Sunriver Public Library

56855 Venture Lane, 541-312-1080

Family Fun Story Time: Every Thurs. at 10:30. Stories, finger rhymes, songs and movement skills for all ages. Parents and caregivers required to attend with child and to participate in all activities. Ages 0-5. Chapter One Book Club: April 2nd, 10am. T he Chapter One Book Club, sponsored by the Friends of the Sunriver Area Public Library, is open to anyone. There are no restrictions on membership. “People of the Book” by Geraldine Brooks (discussion leader: Liz Englund). Pajama Party Story Time: April 5th, 19th, May 24th, 7pm. 3-5 yrs. Bring your favorite stuffed animal and come and listen to a few short stories before bed. Pajama’s are optional but welcome! Each Family fun session features stories, finger rhymes, songs, and movement skills appropriate for children of all ages that will help them with early literacy skills. Parents or caregivers are required to attend with child and encouraged to participate in all activities. Good Chair, Great Books: April 7th, 12-1pm. Read and discuss. Free and open to the public Recess: Breaktime for Grown Ups: April 13th, 6:30pm. Recess: a program where grown-up playtime is encouraged. Take a break from maturity to craft, game, and play with other adults. Bring yourself and a friend, and join in on the fun! Middle Eastern Cooking Demo and Tasting: April 20th, 6pm. Chef Ramsey from Joolz prepares and shares few Middle Eastern dishes. Class sizes are limited and advanced registration is required. Live Read: April 23rd, 6:30pm. Live Read (līv rēd) n. 1. A program in which attendees enjoy light refreshments and listen to great short fiction read out loud by library staff. Synonyms escape from the everyday, rediscover simple pleasures. sheilag@ Teen Territory: 1:30-3:30pm. Free and open to 12 - 17 year olds. April 6th: Game Day! Video & board games galore! April 13th & 27th:Teen Territory. April 20th: Open Day! A teen-only place. Hang out, listen to music,chat-it’s your space.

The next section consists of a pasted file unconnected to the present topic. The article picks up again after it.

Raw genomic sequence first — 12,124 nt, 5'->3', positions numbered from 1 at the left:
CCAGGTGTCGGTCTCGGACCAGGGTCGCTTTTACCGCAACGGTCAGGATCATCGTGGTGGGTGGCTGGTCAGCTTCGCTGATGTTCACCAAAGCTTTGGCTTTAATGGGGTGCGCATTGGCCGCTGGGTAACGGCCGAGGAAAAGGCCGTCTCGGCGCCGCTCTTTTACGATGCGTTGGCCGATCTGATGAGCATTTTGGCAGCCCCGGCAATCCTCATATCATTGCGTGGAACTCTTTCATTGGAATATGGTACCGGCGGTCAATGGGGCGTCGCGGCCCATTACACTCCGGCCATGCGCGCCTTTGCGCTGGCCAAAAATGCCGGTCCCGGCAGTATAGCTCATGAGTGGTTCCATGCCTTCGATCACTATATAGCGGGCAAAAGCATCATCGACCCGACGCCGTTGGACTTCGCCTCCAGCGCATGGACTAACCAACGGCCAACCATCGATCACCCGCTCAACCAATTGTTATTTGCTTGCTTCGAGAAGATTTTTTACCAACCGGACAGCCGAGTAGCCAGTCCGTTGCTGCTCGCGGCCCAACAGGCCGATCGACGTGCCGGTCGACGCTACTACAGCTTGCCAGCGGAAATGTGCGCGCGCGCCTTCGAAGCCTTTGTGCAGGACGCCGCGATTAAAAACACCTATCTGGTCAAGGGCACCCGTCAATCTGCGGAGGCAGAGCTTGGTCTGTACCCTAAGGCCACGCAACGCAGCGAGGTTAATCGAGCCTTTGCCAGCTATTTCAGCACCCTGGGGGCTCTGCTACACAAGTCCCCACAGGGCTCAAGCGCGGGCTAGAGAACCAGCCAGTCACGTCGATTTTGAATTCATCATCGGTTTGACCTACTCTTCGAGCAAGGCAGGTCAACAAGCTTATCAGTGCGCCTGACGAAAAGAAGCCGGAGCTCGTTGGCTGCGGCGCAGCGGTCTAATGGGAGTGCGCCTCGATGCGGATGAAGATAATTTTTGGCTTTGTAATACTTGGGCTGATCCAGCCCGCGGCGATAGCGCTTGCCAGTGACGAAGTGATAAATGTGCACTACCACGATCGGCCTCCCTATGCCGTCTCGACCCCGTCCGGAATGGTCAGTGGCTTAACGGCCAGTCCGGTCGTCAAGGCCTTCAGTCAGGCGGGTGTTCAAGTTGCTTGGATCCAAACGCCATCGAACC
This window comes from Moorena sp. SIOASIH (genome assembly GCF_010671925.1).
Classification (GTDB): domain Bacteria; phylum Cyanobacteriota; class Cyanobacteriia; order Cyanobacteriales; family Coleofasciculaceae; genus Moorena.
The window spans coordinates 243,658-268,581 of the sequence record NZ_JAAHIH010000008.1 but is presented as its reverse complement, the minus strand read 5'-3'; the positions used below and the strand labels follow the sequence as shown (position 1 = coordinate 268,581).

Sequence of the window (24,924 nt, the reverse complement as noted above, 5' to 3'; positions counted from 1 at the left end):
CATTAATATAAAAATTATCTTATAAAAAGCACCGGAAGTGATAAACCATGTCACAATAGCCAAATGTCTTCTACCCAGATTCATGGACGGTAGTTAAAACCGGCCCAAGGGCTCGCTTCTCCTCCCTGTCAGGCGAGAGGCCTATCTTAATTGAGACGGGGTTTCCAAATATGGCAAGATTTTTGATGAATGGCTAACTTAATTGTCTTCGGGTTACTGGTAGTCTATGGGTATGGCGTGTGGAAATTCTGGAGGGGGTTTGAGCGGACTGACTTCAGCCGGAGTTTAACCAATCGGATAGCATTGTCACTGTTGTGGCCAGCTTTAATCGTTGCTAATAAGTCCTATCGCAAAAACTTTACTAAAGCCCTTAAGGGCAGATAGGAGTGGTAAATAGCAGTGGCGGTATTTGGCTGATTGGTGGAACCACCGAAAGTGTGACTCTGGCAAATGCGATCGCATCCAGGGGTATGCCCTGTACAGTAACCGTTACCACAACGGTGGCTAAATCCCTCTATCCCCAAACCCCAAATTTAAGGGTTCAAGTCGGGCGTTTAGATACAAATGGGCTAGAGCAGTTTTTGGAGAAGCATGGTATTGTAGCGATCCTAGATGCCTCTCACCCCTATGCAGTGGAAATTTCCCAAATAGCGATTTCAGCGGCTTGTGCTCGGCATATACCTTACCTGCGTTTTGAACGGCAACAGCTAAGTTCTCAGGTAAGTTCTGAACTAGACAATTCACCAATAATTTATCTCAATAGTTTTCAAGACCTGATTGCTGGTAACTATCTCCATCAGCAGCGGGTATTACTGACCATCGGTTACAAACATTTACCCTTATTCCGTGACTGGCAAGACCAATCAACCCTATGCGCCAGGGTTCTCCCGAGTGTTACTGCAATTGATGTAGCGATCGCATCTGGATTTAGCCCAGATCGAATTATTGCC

Page 22 Central Oregon Family News April 2011

April Events

Coffee & Doughnuts with Bob & the Boys Sorry ladies….gentlemen only for this grief support group. Last Thurs. of the month 10–11am. Winter dates as follows: April 28th. My Friend’s House For children and families who have experienced a loss through death. Parents & caregivers can meet for support and healing while their children attend group with other children. No cost. Dinner included. Contact Eileen for pre-registration at 382-5882. Volunteer Search Listing Partners In Care has many opportunities for volunteering depending on your time, talent and interest. Volunteer training available monthly (excluding August and December) Contact Sarah: 541-382-5882.

Ongoing Events